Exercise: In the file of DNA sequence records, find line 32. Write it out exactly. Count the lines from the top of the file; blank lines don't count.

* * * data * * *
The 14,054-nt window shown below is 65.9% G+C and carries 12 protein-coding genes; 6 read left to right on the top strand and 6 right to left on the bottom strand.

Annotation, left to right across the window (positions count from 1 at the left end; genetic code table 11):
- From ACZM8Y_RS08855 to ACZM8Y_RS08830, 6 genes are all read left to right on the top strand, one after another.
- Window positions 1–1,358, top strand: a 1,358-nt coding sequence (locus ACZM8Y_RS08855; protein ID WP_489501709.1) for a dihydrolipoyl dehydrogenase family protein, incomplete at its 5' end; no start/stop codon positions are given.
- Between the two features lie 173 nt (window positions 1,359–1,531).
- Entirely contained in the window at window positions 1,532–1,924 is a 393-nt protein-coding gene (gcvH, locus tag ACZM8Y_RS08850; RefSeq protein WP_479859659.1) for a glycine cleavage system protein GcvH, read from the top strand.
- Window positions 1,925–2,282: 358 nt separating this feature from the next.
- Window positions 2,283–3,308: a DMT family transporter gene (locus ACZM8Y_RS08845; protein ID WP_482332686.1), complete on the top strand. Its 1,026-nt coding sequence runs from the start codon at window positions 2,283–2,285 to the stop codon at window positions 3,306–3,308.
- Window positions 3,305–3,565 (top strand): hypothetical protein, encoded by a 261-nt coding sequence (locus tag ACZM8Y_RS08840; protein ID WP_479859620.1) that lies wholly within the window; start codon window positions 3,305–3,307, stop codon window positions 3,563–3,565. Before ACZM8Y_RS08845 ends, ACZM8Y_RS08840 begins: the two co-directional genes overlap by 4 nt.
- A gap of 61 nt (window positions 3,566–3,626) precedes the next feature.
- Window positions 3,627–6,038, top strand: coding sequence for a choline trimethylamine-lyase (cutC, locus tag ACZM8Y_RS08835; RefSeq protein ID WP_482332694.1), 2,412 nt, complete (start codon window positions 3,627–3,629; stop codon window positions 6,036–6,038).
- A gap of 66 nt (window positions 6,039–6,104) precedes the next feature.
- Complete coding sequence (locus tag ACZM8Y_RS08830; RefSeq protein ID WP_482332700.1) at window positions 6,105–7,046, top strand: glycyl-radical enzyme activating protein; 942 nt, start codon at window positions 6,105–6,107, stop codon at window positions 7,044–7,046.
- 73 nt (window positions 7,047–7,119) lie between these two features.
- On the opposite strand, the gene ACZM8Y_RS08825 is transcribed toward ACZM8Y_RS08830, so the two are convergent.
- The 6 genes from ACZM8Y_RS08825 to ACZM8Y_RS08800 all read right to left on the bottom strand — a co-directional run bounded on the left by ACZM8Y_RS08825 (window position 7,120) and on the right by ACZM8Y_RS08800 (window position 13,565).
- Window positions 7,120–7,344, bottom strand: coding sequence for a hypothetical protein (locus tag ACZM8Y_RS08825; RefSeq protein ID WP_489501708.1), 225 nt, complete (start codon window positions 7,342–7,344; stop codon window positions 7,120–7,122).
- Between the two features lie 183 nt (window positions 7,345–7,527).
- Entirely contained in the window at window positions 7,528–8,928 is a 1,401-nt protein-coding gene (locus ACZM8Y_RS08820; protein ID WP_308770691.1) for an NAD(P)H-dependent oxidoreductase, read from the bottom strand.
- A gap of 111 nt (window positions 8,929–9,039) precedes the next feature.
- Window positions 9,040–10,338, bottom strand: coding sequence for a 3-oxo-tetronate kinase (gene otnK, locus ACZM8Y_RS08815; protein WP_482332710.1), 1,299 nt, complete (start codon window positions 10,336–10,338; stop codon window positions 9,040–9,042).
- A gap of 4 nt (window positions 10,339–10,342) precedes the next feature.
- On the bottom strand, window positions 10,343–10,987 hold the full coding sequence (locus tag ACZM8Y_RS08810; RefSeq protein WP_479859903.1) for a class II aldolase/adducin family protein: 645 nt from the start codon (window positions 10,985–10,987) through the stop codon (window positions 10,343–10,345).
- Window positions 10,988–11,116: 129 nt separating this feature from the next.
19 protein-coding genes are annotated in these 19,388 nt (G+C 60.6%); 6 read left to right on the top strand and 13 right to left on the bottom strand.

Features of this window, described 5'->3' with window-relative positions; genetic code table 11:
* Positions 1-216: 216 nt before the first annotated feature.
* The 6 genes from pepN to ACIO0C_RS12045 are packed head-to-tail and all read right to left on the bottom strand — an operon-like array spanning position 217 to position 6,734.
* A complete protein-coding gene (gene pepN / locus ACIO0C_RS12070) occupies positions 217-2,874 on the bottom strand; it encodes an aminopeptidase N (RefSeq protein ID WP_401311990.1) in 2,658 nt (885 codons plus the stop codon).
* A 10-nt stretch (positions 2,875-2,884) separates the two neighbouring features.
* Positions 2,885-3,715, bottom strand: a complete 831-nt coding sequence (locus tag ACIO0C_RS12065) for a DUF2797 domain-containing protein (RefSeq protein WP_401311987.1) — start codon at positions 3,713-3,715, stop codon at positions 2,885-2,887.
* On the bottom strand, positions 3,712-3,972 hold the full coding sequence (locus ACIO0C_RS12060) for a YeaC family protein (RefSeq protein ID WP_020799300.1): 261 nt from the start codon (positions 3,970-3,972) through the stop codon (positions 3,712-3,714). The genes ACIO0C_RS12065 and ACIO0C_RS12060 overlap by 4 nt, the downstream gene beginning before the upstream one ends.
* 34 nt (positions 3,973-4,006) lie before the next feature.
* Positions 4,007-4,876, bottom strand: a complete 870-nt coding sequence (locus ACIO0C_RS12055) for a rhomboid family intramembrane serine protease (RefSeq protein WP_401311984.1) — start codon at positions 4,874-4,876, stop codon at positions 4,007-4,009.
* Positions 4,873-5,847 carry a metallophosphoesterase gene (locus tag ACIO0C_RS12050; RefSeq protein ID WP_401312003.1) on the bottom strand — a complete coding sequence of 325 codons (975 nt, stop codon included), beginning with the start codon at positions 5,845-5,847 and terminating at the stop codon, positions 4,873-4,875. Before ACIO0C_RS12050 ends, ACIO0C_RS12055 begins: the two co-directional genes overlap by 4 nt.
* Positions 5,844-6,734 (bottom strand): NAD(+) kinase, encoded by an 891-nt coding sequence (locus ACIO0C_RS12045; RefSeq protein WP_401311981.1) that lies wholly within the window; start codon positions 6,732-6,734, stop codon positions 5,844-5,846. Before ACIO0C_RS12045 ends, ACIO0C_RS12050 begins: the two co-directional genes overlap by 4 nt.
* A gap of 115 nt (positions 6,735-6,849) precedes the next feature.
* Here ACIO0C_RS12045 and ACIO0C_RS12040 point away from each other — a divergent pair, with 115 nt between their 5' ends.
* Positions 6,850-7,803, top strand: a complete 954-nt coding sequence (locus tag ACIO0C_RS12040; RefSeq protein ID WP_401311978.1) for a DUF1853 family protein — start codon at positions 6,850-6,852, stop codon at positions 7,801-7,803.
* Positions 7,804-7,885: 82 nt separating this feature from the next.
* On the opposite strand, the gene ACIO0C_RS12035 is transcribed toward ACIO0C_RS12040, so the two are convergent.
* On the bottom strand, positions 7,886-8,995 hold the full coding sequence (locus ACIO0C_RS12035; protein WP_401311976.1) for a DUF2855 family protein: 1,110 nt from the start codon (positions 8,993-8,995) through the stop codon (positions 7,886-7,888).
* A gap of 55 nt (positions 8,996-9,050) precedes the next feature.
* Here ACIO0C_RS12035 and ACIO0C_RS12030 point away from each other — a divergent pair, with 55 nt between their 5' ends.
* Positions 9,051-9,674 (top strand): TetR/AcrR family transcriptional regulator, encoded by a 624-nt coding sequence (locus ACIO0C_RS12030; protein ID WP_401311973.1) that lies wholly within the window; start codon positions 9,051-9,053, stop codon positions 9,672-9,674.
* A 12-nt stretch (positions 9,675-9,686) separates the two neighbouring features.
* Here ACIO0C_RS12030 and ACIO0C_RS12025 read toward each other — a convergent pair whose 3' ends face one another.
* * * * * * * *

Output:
* On the bottom strand, positions 3,712-3,972 hold the full coding sequence (locus ACIO0C_RS12060) for a YeaC family protein (RefSeq protein ID WP_020799300.1): 261 nt from the start codon (positions 3,970-3,972) through the stop codon (positions 3,712-3,714). The genes ACIO0C_RS12065 and ACIO0C_RS12060 overlap by 4 nt, the downstream gene beginning before the upstream one ends.